2 May 2018 — Drone Wars
The Ministry of Defence has revealed for the first time – seemingly accidentally – that British drones are firing thermobaric weapons in Syria. The disclosure comes in an Freedom of Information (FoI) response to Drone Wars detailing the use of Reaper drones over the previous three months.
In the response, officials give a breakdown of the type of Hellfire missiles fired, stating that 19 AGM-114N4 and 44 AGM-114R2 had been used. The ‘N’ version of the missile uses a Metal Augmented Charge (MAC) warhead that contains a thermobaric explosive fill using aluminium with the explosive mixture. When the warhead detonates, the aluminium mixture is dispersed and rapidly burns. The resultant sustained high pressure is extremely damaging, creating a vacuum which sucks everything in and anyone in the vicinity is likely to die from asphyxiation before the pressure shreds their internal organs.
Thermobaric weapons, sometimes called ‘vacuum’ weapons have been condemned by human rights group and, as the Times reported in 2008 , “the weapons are so controversial that MoD weapons and legal experts spent 18 months debating whether British troops could use them without breaking international law.” The ‘debate’ came to an end when a ‘Yes Minister’ solution was offered – they “redefined” the weapon as an ‘enhanced blast missile’.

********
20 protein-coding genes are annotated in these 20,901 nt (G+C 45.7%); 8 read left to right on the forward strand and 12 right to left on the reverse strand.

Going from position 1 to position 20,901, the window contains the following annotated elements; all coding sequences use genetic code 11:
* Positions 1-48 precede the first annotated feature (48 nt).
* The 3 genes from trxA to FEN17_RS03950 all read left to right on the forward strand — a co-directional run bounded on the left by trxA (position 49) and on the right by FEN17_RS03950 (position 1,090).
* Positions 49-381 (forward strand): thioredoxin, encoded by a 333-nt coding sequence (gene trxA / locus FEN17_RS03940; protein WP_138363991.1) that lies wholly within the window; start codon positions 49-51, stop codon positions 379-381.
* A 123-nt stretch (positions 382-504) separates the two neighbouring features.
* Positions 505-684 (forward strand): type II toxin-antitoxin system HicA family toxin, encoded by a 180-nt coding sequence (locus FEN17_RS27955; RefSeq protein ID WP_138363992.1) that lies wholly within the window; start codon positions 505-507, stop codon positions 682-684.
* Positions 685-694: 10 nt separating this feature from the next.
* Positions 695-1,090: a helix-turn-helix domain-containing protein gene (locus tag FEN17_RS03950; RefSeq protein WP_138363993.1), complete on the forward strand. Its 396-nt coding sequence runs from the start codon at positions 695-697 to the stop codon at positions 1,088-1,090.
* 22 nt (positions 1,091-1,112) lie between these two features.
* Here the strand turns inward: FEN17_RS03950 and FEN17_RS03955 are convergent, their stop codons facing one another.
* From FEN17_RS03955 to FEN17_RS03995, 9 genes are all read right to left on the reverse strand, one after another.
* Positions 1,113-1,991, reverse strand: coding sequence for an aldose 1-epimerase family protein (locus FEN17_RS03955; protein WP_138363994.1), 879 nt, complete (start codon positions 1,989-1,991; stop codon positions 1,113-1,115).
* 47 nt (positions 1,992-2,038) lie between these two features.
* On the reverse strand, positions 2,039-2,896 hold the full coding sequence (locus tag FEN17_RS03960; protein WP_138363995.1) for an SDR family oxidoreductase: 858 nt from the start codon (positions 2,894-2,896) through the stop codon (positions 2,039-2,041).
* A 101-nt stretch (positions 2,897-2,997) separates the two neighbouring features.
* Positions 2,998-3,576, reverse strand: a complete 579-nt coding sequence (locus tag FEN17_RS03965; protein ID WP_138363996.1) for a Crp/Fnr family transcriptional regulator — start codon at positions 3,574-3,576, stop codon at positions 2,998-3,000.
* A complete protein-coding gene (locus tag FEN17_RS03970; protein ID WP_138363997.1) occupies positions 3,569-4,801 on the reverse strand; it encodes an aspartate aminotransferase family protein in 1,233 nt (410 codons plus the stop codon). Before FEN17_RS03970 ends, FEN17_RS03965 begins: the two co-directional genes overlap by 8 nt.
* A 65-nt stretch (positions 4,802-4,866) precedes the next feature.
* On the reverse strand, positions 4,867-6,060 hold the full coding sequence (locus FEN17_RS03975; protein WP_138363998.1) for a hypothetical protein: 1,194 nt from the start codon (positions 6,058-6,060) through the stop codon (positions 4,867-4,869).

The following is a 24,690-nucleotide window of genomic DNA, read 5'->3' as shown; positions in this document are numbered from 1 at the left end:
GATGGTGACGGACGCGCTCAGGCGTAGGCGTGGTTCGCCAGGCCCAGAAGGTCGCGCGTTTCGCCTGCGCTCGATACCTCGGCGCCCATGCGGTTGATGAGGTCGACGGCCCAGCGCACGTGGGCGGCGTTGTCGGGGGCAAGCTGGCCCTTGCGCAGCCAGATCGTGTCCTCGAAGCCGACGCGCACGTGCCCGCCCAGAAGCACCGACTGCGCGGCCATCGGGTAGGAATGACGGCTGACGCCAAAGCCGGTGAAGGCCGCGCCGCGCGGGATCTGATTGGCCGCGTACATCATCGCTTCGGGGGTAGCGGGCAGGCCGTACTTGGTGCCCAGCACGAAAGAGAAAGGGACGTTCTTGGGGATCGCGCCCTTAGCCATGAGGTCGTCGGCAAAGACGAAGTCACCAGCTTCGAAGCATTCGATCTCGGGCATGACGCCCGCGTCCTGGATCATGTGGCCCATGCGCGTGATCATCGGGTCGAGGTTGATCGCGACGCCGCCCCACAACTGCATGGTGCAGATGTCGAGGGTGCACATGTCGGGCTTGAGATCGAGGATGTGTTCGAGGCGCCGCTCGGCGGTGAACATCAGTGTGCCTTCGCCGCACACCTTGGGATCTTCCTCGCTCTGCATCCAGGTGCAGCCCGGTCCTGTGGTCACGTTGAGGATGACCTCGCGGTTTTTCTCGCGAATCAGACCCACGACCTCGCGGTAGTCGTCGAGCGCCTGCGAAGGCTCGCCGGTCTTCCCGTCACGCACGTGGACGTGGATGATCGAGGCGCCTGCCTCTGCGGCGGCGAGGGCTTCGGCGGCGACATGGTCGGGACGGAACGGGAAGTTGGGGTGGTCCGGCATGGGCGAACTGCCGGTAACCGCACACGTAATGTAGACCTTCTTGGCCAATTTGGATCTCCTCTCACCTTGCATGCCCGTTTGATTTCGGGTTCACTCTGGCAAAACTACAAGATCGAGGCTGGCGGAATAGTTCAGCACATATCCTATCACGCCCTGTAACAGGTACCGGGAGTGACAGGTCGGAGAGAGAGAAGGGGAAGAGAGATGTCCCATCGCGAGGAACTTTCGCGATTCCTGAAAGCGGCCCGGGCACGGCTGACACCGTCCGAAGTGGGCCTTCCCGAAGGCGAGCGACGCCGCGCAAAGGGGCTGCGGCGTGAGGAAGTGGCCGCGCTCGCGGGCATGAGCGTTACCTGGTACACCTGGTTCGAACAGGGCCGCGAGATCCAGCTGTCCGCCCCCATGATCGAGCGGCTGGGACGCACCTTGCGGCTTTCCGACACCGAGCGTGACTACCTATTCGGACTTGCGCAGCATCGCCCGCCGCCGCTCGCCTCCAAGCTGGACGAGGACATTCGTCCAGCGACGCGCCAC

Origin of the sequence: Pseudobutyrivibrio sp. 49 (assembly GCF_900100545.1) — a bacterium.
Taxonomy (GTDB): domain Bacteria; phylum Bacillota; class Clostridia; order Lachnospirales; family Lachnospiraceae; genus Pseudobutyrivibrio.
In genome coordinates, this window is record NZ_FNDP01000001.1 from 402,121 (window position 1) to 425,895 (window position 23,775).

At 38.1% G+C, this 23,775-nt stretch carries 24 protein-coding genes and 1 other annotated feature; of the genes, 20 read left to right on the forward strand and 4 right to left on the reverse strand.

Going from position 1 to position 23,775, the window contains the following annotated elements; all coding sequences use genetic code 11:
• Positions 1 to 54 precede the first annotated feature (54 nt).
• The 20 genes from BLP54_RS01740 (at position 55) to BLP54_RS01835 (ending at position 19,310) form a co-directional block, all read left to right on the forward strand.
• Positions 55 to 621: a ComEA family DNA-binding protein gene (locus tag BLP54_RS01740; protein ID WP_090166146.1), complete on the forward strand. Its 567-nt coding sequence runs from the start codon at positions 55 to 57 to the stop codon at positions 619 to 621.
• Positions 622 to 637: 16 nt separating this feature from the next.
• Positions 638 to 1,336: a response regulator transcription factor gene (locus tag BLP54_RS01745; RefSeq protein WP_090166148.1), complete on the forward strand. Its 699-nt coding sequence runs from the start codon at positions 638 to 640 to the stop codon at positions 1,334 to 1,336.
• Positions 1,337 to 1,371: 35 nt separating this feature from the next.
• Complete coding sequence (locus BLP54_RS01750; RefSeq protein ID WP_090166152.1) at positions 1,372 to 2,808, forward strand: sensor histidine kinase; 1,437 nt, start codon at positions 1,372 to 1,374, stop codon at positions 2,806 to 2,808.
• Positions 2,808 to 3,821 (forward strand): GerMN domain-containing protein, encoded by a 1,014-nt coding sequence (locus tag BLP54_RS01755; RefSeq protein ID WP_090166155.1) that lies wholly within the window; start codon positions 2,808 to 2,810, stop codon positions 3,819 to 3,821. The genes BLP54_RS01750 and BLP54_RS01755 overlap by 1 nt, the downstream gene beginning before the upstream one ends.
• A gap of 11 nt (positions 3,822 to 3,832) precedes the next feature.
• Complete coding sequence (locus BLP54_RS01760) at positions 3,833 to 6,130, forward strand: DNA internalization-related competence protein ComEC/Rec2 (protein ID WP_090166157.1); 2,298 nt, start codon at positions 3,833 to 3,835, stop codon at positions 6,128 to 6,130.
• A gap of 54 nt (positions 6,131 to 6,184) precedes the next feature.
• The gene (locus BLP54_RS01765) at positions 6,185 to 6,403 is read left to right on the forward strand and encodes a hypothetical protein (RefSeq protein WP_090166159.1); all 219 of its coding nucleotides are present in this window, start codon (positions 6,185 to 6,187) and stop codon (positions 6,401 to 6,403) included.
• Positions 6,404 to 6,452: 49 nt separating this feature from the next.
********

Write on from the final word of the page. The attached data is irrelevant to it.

Test of thermobaric missile warhead
In 2010, the MoD specifically refused to answer questions in the House of Commons by then Oxford East MP Andrew Smith on whether British drones were firing the thermobaric version of the Hellfire missile. Thanks to this diligent answer from an MoD official we now know they are.
However, the answer raises new questions. Given the extremely harmful nature of the weapon why are so many – roughly a quarter of the weapons fired from British drones in the first three months of the year – being used? Has the use of this weapon been at the same level since 2014? Of are they being used more frequently now?
The revelation comes alongside news that UK drone strikes have hugely intensified in Syria since January. In the first three months of 2018, UK drones fired as many weapons in Syria (92) as they have over the previous 18 months. And, despite the MoD regularly insisting that its Reaper drones are primarily used for surveillance and intelligence gathering, UK Reaper drones have now fired more weapons in Syria than the UK’s dedicated bomber, the Tornado.